“without the approval by the FBI-DOJ prepublication review board we will not publish your book. The government will come after us.”
            So, isn’t it amazing that an American mega publisher, a mainstream American publisher, is giving millions to publish a book that will reveal US government classified material? I can tell you from experience and with one hundred percent certainty: the publisher has the government’s consent. How does that bear with the claims that this checkbook reporter is under arrest and even death threats by the U.S. government? Let me tell you something: it does not. What it tells you is this: A Dog & Pony Show put on by the U.S. government and its agents. The checkbook wanna-be reporter is also securing a million dollar movie deal with Hollywood.
            You had to know this was coming. There’s a bidding war heating up between Hollywood studios over the rights to bring Glenn Greenwald’s forthcoming tell-all book about the Edward Snowden affair to the big screen.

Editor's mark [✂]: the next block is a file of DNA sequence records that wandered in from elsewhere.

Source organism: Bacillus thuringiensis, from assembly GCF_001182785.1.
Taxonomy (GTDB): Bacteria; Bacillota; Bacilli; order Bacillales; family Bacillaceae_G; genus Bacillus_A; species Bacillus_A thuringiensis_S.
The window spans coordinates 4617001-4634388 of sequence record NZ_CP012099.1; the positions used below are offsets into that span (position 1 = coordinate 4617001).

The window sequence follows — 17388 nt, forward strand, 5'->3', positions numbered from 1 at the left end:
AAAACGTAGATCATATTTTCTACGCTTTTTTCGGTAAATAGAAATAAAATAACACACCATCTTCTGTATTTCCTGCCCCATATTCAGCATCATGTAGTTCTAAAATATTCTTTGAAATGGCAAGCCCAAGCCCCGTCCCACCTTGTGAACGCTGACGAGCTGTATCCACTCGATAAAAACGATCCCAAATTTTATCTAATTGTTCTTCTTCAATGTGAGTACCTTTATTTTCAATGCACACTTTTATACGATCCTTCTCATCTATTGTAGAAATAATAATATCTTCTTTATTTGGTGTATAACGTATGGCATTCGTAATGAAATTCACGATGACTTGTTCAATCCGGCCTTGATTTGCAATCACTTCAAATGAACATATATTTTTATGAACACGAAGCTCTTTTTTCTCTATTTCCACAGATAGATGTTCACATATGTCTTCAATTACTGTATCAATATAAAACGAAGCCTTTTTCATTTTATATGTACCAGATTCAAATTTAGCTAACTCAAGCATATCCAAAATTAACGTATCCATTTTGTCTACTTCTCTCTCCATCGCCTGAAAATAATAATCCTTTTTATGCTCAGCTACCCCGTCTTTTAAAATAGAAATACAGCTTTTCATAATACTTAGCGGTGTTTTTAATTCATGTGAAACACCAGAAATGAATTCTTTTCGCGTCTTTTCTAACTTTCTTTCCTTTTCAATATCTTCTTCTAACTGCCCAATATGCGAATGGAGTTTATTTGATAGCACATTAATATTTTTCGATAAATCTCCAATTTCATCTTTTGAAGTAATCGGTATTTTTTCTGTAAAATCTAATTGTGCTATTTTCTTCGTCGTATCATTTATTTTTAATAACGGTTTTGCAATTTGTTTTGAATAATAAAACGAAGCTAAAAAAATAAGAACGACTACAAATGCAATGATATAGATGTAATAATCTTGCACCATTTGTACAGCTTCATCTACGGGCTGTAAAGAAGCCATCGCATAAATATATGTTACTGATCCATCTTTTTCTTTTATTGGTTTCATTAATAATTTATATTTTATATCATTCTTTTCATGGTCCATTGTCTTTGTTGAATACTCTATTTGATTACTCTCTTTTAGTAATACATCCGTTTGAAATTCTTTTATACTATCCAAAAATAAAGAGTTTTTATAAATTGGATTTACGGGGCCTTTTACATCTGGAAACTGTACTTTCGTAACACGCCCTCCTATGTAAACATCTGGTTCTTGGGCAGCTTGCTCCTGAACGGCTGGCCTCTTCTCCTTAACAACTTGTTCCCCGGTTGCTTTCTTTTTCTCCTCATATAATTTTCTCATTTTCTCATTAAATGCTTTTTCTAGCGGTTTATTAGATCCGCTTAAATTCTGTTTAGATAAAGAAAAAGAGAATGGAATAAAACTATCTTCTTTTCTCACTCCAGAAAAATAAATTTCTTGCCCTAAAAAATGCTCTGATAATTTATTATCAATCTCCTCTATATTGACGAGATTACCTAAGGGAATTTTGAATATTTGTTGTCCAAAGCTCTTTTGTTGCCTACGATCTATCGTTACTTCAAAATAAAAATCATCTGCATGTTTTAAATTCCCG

Well, as we all know, the CIA blesses these movie deals with mainstream Hollywood. Don’t we? Without the handlers’ blessing no such deal could have been made. When the pretender shows up at the Oscar Gala, ask yourself this: Weren’t they supposed to arrest and maybe even drone the hell out of this guy? So what happened, dude?The exact same questions should be posed for a new mega corporate sugar daddy tucking checkbook journalists under his wing in return for…? Your guess is definitely as good as mine. The billionaire who stomped upon a whistleblower’s account with his PayPal Corporation has suddenly found a heart? I didn’t think so either